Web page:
As You Like It Analysis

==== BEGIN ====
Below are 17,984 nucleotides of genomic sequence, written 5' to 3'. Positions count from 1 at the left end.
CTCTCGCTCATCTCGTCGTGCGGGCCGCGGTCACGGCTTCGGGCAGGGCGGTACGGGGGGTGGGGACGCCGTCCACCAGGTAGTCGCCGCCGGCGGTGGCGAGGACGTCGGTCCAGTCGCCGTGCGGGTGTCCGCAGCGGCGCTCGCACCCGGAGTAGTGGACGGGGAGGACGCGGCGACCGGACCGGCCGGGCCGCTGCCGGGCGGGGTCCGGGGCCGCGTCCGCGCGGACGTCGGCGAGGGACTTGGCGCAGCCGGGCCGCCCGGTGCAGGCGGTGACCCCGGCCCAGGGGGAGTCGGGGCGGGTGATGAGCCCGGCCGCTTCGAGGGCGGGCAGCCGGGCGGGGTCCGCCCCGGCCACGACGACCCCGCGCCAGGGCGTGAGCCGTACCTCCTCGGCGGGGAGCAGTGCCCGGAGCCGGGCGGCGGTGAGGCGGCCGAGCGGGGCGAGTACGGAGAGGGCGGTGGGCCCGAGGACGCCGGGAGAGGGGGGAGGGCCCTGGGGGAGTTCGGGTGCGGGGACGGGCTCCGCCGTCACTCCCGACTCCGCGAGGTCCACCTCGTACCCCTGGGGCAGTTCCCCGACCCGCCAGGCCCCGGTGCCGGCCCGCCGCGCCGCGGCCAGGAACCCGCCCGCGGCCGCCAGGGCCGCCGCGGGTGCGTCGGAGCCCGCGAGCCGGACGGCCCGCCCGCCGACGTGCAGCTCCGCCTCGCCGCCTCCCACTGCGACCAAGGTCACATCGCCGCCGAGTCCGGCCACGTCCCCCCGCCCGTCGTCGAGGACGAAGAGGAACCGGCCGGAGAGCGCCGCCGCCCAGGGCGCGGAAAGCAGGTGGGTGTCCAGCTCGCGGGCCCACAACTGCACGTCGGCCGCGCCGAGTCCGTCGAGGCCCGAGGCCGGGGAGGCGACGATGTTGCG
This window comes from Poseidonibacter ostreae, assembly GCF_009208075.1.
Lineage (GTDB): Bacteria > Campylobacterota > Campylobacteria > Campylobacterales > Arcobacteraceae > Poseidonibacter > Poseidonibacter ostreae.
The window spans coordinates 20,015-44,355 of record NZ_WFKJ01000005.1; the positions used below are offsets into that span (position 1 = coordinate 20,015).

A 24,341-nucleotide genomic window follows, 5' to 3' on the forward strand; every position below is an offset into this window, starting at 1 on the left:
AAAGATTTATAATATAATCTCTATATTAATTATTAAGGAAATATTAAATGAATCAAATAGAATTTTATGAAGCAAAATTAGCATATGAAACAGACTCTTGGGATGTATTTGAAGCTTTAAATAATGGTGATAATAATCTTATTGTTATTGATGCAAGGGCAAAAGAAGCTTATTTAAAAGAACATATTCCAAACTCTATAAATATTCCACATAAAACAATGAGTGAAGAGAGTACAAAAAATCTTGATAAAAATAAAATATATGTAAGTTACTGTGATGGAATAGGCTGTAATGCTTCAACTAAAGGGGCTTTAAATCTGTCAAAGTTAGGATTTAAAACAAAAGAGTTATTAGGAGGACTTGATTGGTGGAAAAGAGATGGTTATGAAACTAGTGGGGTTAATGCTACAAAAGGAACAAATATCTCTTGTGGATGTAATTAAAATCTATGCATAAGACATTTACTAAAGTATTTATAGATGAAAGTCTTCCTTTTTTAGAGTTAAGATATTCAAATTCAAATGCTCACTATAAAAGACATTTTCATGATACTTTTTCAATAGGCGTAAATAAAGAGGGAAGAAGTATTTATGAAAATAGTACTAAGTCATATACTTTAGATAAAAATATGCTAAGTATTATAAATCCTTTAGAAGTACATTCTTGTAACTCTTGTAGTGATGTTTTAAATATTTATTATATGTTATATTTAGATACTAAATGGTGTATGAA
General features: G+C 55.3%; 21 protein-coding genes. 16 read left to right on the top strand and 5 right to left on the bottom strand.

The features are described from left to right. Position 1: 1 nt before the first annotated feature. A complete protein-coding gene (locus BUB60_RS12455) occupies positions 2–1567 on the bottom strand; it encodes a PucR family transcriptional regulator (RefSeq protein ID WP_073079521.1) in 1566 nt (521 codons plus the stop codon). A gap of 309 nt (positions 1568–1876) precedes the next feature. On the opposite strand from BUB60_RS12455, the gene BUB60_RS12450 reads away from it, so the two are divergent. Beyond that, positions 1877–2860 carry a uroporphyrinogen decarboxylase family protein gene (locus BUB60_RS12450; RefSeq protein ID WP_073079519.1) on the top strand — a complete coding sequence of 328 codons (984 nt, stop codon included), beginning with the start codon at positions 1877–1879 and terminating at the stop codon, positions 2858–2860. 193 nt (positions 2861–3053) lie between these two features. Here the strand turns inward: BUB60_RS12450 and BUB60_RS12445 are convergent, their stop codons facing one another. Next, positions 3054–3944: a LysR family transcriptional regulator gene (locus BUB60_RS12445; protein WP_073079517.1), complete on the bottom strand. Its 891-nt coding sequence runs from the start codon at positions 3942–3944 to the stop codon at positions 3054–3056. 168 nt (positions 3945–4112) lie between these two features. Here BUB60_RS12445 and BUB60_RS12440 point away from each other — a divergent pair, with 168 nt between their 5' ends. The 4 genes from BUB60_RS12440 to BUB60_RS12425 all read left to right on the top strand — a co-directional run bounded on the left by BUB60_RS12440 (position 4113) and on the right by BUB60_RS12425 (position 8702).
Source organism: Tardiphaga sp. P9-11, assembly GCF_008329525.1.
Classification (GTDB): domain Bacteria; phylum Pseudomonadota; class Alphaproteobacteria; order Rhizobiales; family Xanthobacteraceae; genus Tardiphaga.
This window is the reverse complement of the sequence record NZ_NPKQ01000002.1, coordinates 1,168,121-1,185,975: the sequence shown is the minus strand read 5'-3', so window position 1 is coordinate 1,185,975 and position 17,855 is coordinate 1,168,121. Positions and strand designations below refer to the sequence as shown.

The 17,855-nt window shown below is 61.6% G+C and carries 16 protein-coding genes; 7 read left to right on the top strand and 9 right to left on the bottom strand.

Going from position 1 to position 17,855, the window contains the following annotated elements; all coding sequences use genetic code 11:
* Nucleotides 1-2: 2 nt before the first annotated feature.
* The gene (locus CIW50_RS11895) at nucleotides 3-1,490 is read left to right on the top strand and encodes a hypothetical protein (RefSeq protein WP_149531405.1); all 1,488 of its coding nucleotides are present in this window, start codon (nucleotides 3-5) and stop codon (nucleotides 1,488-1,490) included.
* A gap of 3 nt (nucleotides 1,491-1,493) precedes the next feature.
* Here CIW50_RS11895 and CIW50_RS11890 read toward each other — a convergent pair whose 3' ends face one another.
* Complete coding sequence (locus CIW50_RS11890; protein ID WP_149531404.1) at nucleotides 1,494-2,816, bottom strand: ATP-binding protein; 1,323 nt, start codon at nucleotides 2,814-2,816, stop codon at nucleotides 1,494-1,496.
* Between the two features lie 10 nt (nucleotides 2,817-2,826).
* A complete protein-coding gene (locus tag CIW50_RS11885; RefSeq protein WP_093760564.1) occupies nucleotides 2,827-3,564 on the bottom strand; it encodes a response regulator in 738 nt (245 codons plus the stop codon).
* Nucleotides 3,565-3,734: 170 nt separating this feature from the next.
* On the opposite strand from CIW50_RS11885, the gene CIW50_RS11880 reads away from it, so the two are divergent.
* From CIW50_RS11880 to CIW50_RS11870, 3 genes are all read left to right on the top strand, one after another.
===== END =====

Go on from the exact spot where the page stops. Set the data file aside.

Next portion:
Vivvianne van Adrichem The playBackground information:As You Like It is written by William Shakespeare. It’s a pastoral comedy believed to have been written in 1599, and first published in 1823 in the First Folio. The play’s first performance can’t be pinpointed exactly, since there were no exact records kept in Shakespeare’s time, but a performance at Wilton House in 1603 may very well be the first public appearance of this play.Shakespeare used a specific theme for each of his plays. His themes were often expressed by the use of opposing subjects, such as the conflicts associated with fair and foul in Macbeth. As You Like It is, of course, no exception to what one may call this Shakespearean Rule. The theme running through As You Like It is the tension and conflicts between the natural and the artificial. The natural being that which is free, spontaneous, and wholesome, and the artificial being what is forced, calculated, and unnatural. What theatre was like in Shakespearean times:Shakespeare was a writer in ‘Elizabethan England’, England during the reign of Queen Victoria I. During this time, many people couldn’t read or write, which was a fact Shakespeare would’ve been well aware of. The theatre was usually the only place the people in the audience would be exposed to high culture.Visiting a theatre and watching a play was very different then than it is now. Mainly because the expectations of how people behaved are unlike the way we’re expected to behave in a theatre nowadays. Theatregoers weren’t supposed to sit still and be silent while watching the play like modern audiences are. It was more like the old-fashioned equivalent of going to a concert, it was an experience you shared together, and often contained harsh and loud noises.The audience would eat, drink, and talk throughout the performance. Also, theatres were in the open air and used natural light. Most plays weren’t performed in the evening as they are nowadays, but in the afternoon or during the daylight.Plays back then used little décor and few, if any, props. Instead, writers and actors used language to describe the surroundings and set the scene most of the time.Short summary:Orlando’s running from his cruel brother Oliver who’s trying to kill him, and Rosalind is banished by the new Duke, her uncle Duke Fredrick. They met before at a wrestling match between Orlando and Charles (the court wrestler) and fell in love. They both end up in the Forest of Arden after their exile and escape, unaware the other is also hiding in the forest. Orlando is accompanied by his servant Adam and Rosalind by her cousin (the Duke’s daughter) Celia, and Touchstone (he’s a bit of a clown). Rosalind disguises herself as a man named Ganymede and Celia as his sister Aliena. Orlando and Adam are starving when they encounter Duke Senior (the former Duke and Rosalind’s father) who takes them in and finds out Orlando is the son of his old friend Sir Rowland. Rosalind and Celia overhear two shepherds, Corin and Silvius talking. Silvius is in love with Phebe, another shepherdess. Rosalind and Celia buy pastures and a herd from them and start to live as farmers. Touchstone spends a lot of time with Audrey (a country girl), who’s loved by William. She leaves William for Touchstone. Jaques (a melancholy nobleman of Duke Senior’s company), becomes fascinated by Touchstone and they spend a lot of time talking. Orlando leaves love messages in the forest for Rosalind, which she sees. Rosalind and Celia meet Orlando again. ‘Ganymede’ persuades Orlando to treat him like ‘Orlando’s Rosalind’ as practice for when Orlando sees her again. Duke Fredrick believes Celia and Rosalind have fled with Orlando and sends Oliver after his brother. Oliver is saved from a lion by Orlando, who hurts his arm in the process and the brothers reconcile. Oliver tells his story about the two girls and falls in love with Celia. Phebe has fallen for Ganymede, causing confusion until Rosalind reveals herself. Phebe agrees to marry Silvius, Rosalind reunites with her father and marries Orlando, Oliver marries Celia, and Touchstone marries Audrey. Jaques announces that Fredrick intended to invade the forest with an army but met a religious man on his way and is now leading a religious life. Jaques decided to join him. Duke Senior has his lands and crown restored.Longer summary:https://www.shakespeare.org.uk/explore-shakespeare/shakespedia/shakespeares-plays/as-you-like-it/ https://www.sparknotes.com/shakespeare/asyoulikeit/summary/ The sceneWhat the scene is about:The scene is Act 2 Scene 7 of the play. Before scene 7, the audience has only seen one scene with Jaques yet, Act 2 Scene 5. Before this scene, Jaques has been a mystery to the audience since the other characters have only spoken about Jaques as the man who cried over a suffering deer. Scene 7 is about Jaques who has met a fool in the forest and he’s very delighted because of the encounter. ‘’Why, how now, monsieur! what a life is this, that your poor friends must woo your company? What, you look merrily!’’ (Duke Senior when Jaques walks in after meeting the fool.)He finds the fool’s ponderings to be foolish, but is glad to find that fools are so contemplative. He then announces that he wants to be a fool as well so that he’ll have the freedom to say what he will to whomever he wants. Jaques is a sad, wise, and silent man, but gives voice and humour to his ponderings. To be free of the fear that these ponderings might be stupid, would be grand indeed. Jaques qualifies himself to be more than a judge of individual actions. He doesn’t judge one individual, because everyone has been foolish and sinful at one point or another. He seems to be set up as an objective judge of mankind’s fools. How the scene relates to the rest of the play:Because this is only the second scene Jaques appears in, you’re still getting to know Jaques a little bit better as a character on his own, instead of just through the words of other characters. Jaques’ character begins to become a more rounded character instead of a flat one because the scene describes the way Jaques thinks and how he is more of a philosopher and judge of character than just the man who cried over a deer. He also proceeds to call other characters he meets fools, Orlando: ‘’By my troth, I was seeking for a fool when I found you.’’ (Act 3 Scene 2)And also, Touchstone: ‘’A material fool!’’ (Act 3 Scene 3) ‘’Will you be married, motley?’’ (Act 3 Scene 3)How the main character is involved in action:The entire scene, the one I’m performing, is about Jaques declaring the fact that he has just met a fool (Orlando) in the forest with only a few sentences said by the other characters on stage, Duke Senior and First Lord. In this scene, Jaques is the centre of attention, using language to play on suspense, confusion, philosophy, and how he wishes to be like the fool he met. Some sentences in the text are more intense, and others hold a great deal of truth. He describes what his encounter with the fool in the forest was like. There’s not a lot of tension and action in this scene, more the peculiarity of Jaques’ words and how the other characters respond to him. Staging the scene:I don’t need any scenery whatsoever for the scene I’m performing since there’s no specific place mentioned in the entire script or the script in the scene except for ‘the forest’, so this scene could be performed anywhere without the use of décor. I would like to use a costume, since I am playing a man but am a woman, so the context of the scene becomes clearer. No props and sound are needed for this scene in my opinion because the language used in the script actually paints the scene rather than the use of props.The characterPersonal information:Jaques, one of the main characters in As You Like It, is also known as ‘Melancholy Jaques’ ‘’I am glad of your departure: adieu, good Monsieur Melancholy.’’‘’It will make you melancholy, Monsieur Jaques.’’ (Act 2 Scene 5)‘’I can suck melancholy out of a song, as a weasel sucks eggs.’’ (Act 2 Scene 5)He’s one of Duke Senior’s noblemen who lives with him in the Forest of Arden. Jaques’ most recognisable character trait is his cynicism. He’s the only purely contemplative character in all of Shakespeare. He thinks seldom and does next to nothing. He spends most, if not all, of his time amusing himself, especially his mind. He’s totally unaware of his good physique and fortunes. William Hazlitt, a famous critic and essayist, once described the character of Jaques as ‘’the prince of philosophical idler; his only passion is thought; he sets no value upon anything but as it serves as food for reflection.’’Chronologic history of the character’s life:Much of Jaques’ past is obscure in the play, but from his conversations with Rosalind, he shows that he lost all optimism while travelling the world.‘’The worst fault you have is to be in love.’’ (Act 3 Scene 2)‘’All the world’s a stage,And all the men and women merely players:They have their exits and their entrances;And one man in his time plays many parts,His acts being seven ages. At first the infant,Mewling and puking in the nurse’s arms.And then the whining school-boy, with his satchelAnd shining morning face, creeping like snailUnwillingly to school. And then the lover,Sighing like furnace, with a woeful balladMade to his mistress’ eyebrow. Then a soldier,Full of strange oaths and bearded like the pard,Jealous in honour, sudden and quick in quarrel,Seeking the bubble reputationEven in the cannon’s mouth. And then the justice,In fair round belly with good capon lined,With eyes severe and beard of formal cut,Full of wise saws and modern instances;And so he plays his part. The sixth age shiftsInto the lean and slipper’d pantaloon,With spectacles on nose and pouch on side,His youthful hose, well saved, a world too wideFor his shrunk shank; and his big manly voice,Turning again toward childish treble, pipesAnd whistles in his sound. Last scene of all,That ends this strange eventful history,Is second childishness and mere oblivion,Sans teeth, sans eyes, sans taste, sans everything.’’ (Act 2 Scene 7)Whatever the source of his bitterness is, Jaques always places himself out of the group of happy characters in the Forest of Arden. This doesn’t give me much to go on, even if I would invent all information about him. I do, however, have a certain imagine in mind when I think about Jaques. He seems like a lonely child without any friends, though that doesn’t bother him. He focuses on the things he finds important in life, mainly philosophy and the personalities of people. He spends his time apart from everyone else, studying the people around him in detail while making mental calculations on whether they’re good people or not. As he grows up, he begins to understand human beings much more than he did before and I can see him being fascinated by one’s actions, words, and heart instead of just how they come across. Practical circumstances:Jaques doesn’t have a job in the play, but I can see him as a famous philosopher. His mind is complicated yet simple, and that intrigues the other characters and the audience. As for means of transport, this play was written in 1599 so I imagine him sitting on the back of a strong, black stallion. I also imagine him Outside world behaviour: Jaques needs to grow on you. The way other characters talk about him makes you think he’s a silly and mindless man, while he is in fact, very philosophical and there’s a lot of truth behind his words. He behaves quite strange towards the other characters, since he has more of an observing role than an acting one. His function in the play is to, in my opinion, add a sharp foil of wit for other characters, but also to create some shade in the sunny Forest of Arden. Jaques is like a reminder that in the real world, time cannot be manipulated, and grief, sorrow and death are a part of everyday life, providing a counterpoint to all joy.Purposes:Jaques gives me the idea that thinks he doesn’t deserve a happy ending. In the end of the play, Jaques joins Duke Fredrick on the path to a religious life. I think this is as much of a happy ending Jaques will get, living a peaceful life as a religious man, contemplating everything.